It is agreed that the shape of the supply and demand curves as depicted by the conventional analysis is valid, subject to the usual qualifications. But no moral approval can be given to prices so determined unless the market is free from deception, coercion, hoarding, monopoly and similar evils and the distribution of income and wealth is fair. It is noted that the latter condition is not satisfied in any contemporary society. Assuming that both conditions are satisfied, the resulting prices are acceptable but not sacrosanct. The social authority may still intervene if doing so is necessary for realizing social goals, but it is preferable to try other means and let price controls be the last resort. This would suit the objectives of freedom and efficiency, exception being made only when it becomes necessary to secure justice and ensure need fulfillment.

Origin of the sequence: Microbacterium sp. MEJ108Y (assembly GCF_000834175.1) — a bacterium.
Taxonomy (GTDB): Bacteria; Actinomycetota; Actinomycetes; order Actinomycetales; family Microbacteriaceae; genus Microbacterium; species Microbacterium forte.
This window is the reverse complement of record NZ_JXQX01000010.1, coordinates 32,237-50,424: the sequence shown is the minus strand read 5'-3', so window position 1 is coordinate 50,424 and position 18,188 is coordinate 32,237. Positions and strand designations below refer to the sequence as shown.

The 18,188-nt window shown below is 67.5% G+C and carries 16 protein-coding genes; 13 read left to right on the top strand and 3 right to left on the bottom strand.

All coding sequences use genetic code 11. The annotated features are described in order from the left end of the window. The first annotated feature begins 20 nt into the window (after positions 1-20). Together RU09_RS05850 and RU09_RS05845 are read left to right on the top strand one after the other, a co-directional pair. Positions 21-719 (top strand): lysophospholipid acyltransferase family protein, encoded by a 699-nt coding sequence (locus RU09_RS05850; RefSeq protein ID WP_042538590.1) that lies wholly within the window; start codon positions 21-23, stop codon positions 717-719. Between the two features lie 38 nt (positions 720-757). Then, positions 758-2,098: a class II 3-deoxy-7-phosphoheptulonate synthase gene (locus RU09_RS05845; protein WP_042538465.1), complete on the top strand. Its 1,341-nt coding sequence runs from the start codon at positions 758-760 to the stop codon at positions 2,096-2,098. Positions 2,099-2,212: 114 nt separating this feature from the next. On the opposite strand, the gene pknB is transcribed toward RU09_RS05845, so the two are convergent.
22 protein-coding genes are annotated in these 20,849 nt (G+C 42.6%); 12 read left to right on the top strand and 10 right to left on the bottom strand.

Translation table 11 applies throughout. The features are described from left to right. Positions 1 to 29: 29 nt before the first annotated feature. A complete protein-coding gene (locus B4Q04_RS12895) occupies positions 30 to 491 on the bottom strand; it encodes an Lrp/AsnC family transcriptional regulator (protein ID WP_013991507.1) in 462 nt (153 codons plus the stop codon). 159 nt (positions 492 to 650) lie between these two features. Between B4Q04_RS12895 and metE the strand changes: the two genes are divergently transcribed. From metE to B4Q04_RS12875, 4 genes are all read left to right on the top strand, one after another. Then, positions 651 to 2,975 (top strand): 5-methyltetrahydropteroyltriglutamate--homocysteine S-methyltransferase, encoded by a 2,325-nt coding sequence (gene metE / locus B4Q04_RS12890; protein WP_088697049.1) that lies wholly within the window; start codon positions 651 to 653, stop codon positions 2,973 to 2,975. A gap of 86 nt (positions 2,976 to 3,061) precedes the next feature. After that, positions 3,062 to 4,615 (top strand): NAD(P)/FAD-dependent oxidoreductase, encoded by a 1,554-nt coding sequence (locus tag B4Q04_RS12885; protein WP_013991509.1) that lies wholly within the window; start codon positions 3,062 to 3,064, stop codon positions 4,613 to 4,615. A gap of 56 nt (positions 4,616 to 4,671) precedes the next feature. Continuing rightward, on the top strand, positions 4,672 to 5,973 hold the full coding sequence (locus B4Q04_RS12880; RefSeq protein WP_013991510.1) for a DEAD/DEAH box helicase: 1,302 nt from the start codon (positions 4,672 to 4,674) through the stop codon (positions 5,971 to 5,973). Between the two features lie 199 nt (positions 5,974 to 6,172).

Islamic economists emphasize the influence of Islamic values on the functioning of the market and hope to see better results in terms of allocation of resources and need fulfillment. No attempts have been made to support this contention as shown by case studies, even dating from early Islamic history.
Source: Dr. Muhammad Nejatullah Siddiqi, Economics An Islamic Approach. Republished with permission.
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